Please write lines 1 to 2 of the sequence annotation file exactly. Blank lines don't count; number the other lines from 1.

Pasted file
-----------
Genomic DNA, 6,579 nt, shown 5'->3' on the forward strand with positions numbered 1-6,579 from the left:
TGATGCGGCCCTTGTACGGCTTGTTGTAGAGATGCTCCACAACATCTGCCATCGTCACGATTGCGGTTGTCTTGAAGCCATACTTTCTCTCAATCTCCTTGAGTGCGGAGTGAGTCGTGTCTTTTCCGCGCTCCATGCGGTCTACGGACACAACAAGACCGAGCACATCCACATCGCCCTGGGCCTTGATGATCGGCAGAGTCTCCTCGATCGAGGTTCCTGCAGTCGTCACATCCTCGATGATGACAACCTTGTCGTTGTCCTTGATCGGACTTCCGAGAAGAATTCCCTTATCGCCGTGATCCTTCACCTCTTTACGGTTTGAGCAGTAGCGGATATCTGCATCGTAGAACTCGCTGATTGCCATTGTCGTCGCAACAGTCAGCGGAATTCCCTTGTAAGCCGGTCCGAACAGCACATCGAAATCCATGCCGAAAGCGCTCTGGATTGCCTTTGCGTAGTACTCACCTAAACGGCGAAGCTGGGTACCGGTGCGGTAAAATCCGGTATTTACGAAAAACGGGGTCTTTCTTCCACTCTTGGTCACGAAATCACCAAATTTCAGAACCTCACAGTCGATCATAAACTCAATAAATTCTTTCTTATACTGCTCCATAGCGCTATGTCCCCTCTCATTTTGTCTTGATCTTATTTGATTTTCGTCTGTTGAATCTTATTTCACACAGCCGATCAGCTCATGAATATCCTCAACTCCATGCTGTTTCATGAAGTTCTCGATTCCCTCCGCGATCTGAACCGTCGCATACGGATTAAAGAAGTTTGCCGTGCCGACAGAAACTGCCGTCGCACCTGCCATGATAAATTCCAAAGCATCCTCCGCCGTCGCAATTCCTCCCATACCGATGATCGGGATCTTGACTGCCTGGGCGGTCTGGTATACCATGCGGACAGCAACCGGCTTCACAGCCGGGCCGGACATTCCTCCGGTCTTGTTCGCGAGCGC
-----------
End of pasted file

Genomic DNA, 6,579 nt, shown 5'->3' on the forward strand with positions numbered 1-6,579 from the left:
TGATGCGGCCCTTGTACGGCTTGTTGTAGAGATGCTCCACAACATCTGCCATCGTCACGATTGCGGTTGTCTTGAAGCCATACTTTCTCTCAATCTCCTTGAGTGCGGAGTGAGTCGTGTCTTTTCCGCGCTCCATGCGGTCTACGGACACAACAAGACCGAGCACATCCACATCGCCCTGGGCCTTGATGATCGGCAGAGTCTCCTCGATCGAGGTTCCTGCAGTCGTCACATCCTCGATGATGACAACCTTGTCGTTGTCCTTGATCGGACTTCCGAGAAGAATTCCCTTATCGCCGTGATCCTTCACCTCTTTACGGTTTGAGCAGTAGCGGATATCTGCATCGTAGAACTCGCTGATTGCCATTGTCGTCGCAACAGTCAGCGGAATTCCCTTGTAAGCCGGTCCGAACAGCACATCGAAATCCATGCCGAAAGCGCTCTGGATTGCCTTTGCGTAGTACTCACCTAAACGGCGAAGCTGGGTACCGGTGCGGTAAAATCCGGTATTTACGAAAAACGGGGTCTTTCTTCCACTCTTGGTCACGAAATCACCAAATTTCAGAACCTCACAGTCGATCATAAACTCAATAAATTCTTTCTTATACTGCTCCATAGCGCTATGTCCCCTCTCATTTTGTCTTGATCTTATTTGATTTTCGTCTGTTGAATCTTATTTCACACAGCCGATCAGCTCATGAATATCCTCAACTCCATGCTGTTTCATGAAGTTCTCGATTCCCTCCGCGATCTGAACCGTCGCATACGGATTAAAGAAGTTTGCCGTGCCGACAGAAACTGCCGTCGCACCTGCCATGATAAATTCCAAAGCATCCTCCGCCGTCGCAATTCCTCCCATACCGATGATCGGGATCTTGACTGCCTGGGCGGTCTGGTATACCATGCGGACAGCAACCGGCTTCACAGCCGGGCCGGACATTCCTCCGGTCTTGTTCGCGAGCGC